Friday, April 29, 2011

Proto-Mashups: When You Had to Combine Songs Manually

Nowadays, technology has allowed creative and enterprising DJs to disassemble songs and rebuild them in seemingly endless ways. It's commonplace now, for instance, to take the vocal from one song and meld it to the instrumental backing of another song. Mashups often thrive on the juxtaposition of opposites, creating "fantasy" collaborations between artists whose paths would otherwise never cross. A perfect example is "Party & Bullshit in the USA", which combines tracks by Miley Cyrus and the late Christopher Wallace, a.k.a The Notorious B.I.G.

But during the "analog" era of pop music, artists who wanted to combine two songs had to do so the old-fashioned way: manually. Here's a little tribute to some of those pioneering artists who created mashups before we even had a term for them.

The Trashmen, "Surfin' Bird" (1963)

Back in 1963, a Minneapolis-based garage band called The Trashmen scored a Top 10 hit with this memorable novelty single. What's especially odd about the song is that it combines two mid-sized R&B hits, "The Bird is the Word" and "Papa-Oom-Mow-Mow" by the Rivingtons. Though the Trashmen would never again reach the upper stratosphere of the pop charts, their biggest hit would live on for decades in movies, television shows, commercials, and oldies radio. In recent years, of course, the song has gained entirely new levels of infamy thanks to an episode of Family Guy.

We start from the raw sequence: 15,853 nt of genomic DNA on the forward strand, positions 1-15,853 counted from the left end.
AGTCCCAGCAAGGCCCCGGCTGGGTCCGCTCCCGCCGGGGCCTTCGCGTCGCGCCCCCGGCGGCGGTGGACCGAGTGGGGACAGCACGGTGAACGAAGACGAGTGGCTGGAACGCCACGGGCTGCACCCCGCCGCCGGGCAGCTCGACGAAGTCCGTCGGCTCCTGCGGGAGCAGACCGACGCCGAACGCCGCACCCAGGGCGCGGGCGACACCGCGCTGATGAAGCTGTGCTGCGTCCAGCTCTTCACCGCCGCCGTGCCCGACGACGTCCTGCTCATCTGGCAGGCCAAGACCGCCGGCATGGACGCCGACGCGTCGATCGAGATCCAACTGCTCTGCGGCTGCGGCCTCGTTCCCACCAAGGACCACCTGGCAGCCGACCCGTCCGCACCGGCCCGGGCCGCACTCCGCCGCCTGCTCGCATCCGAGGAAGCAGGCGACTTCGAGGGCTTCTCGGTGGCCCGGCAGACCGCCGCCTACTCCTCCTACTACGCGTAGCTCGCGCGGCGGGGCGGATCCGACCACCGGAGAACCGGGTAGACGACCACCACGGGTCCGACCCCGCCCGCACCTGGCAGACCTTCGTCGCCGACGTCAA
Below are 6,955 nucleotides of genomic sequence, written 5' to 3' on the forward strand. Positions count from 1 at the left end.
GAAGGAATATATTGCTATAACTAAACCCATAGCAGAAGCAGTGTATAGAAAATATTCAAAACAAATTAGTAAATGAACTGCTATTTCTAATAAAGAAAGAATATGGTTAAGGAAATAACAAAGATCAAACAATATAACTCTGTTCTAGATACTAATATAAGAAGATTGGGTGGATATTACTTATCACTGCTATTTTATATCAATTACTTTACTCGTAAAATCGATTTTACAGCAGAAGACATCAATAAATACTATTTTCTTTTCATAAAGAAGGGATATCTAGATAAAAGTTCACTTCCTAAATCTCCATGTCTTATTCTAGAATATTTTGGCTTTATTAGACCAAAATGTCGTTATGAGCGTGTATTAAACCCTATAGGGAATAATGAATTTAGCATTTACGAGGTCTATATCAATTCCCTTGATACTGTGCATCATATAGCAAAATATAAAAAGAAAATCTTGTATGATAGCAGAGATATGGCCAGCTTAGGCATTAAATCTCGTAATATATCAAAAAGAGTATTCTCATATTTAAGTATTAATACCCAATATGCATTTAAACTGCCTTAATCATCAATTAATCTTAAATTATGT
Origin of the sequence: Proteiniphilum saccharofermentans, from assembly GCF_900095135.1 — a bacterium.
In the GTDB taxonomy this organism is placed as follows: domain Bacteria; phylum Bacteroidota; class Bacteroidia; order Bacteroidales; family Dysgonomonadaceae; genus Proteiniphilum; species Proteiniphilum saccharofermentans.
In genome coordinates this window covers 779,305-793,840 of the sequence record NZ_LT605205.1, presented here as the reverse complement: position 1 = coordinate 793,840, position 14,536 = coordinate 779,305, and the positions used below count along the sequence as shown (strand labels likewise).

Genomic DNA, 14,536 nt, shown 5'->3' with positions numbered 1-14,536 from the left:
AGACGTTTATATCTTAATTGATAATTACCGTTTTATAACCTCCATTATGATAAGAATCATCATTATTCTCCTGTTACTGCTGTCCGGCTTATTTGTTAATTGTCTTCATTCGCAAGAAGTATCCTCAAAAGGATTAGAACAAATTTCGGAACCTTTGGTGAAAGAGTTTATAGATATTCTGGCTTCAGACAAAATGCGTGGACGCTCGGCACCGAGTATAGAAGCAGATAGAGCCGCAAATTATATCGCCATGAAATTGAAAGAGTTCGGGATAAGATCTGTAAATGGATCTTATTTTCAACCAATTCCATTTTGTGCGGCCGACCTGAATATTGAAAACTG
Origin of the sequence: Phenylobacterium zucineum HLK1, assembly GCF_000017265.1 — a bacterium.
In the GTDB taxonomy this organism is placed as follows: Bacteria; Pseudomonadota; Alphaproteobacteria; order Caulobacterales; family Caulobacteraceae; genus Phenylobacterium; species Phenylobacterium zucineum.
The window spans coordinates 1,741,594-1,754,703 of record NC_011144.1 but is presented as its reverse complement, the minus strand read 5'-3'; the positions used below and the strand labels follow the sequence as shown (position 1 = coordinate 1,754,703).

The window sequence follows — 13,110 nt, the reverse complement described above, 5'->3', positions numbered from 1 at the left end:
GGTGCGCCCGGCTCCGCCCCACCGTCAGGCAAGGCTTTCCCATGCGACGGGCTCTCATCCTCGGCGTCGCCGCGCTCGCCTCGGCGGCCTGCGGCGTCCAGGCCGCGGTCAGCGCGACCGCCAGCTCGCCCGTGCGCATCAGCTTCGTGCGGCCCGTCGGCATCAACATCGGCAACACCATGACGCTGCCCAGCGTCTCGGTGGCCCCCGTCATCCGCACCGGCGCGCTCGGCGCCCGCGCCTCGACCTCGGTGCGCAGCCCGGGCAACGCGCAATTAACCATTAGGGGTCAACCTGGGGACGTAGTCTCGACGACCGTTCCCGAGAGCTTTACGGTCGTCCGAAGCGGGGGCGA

Alan Copeland, "Mission: Impossible Theme/Norwegian Wood" (1968)

A few years later, bandleader and composer Alan Copeland released this shockingly ahead-of-its-time recording which takes the lyrics and melody of a John Lennon-composed Beatles song and sets it against Lalo Schifrin's unforgettable TV theme song. This is exactly the kind of cut-and-paste job that mashup DJs are doing today, only Copeland was doing it 40 years ahead of schedule and without digital trickery! I won't say that this particular musical marriage is perfectly harmonious, but the fact that Copeland was even trying it in 1968 is remarkable.

Big Daddy, pretty much everything from 1983-1992

When it comes to creating analog mashups, however, a Los Angeles cover band called Big Daddy takes the prize. Their Wikipedia entry even defines them as being "among the first groups to create mashups." Big Daddy existed off and on between 1975 and 2005, but they only released four actual albums -- each one essential, in my opinion -- over the course of a decade. At first, their gimmick could be summarized as: 1980s songs done as if they'd been recorded in the 1950s. But soon enough, Big Daddy toyed with the formula and expanded their horizons. Ultimately, the Big Daddy formula can be best described as: a song covered in the manner of another older song. Among many great Big Daddy songs, I have chosen to highlight a couple which clearly illustrate the concept of mashing up two songs.

First, here is their gorgeous cover of "Sukiyaki," which takes the well-known Kyu Sakamoto song and combines it with "Don't Worry Baby" by the Beach Boys. Enjoy.

On a slightly goofier note, here is their version of "Hotel California," which crossbreeds the Eagles hit with "Runaway" by Del Shannon.

And these are just the tip of the iceberg. I urge you to dig around a little on YouTube and listen to some more Big Daddy songs. Or better yet, seek out some of the group's full-length albums. Again, there are only four of them, plus a couple of EPs and a (highly-recommended) greatest hits disc.

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